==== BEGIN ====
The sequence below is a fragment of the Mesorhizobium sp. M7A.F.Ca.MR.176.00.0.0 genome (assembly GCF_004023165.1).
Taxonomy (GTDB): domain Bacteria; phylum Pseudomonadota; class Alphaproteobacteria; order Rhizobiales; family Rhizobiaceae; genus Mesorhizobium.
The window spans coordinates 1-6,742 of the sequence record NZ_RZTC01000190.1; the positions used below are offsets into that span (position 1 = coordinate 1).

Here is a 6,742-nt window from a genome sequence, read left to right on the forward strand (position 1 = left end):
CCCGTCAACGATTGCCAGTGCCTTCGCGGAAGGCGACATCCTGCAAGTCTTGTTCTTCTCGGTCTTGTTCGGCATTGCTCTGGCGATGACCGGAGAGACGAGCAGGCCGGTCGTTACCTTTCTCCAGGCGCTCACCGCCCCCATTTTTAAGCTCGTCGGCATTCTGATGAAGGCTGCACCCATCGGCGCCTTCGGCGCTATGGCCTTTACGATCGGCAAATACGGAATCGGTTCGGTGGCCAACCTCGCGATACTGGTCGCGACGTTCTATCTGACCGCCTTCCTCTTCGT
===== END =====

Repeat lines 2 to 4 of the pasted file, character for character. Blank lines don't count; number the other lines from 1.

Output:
Taxonomy (GTDB): domain Bacteria; phylum Pseudomonadota; class Alphaproteobacteria; order Rhizobiales; family Rhizobiaceae; genus Mesorhizobium.
The window spans coordinates 1-6,742 of the sequence record NZ_RZTC01000190.1; the positions used below are offsets into that span (position 1 = coordinate 1).

Here is a 6,742-nt window from a genome sequence, read left to right on the forward strand (position 1 = left end):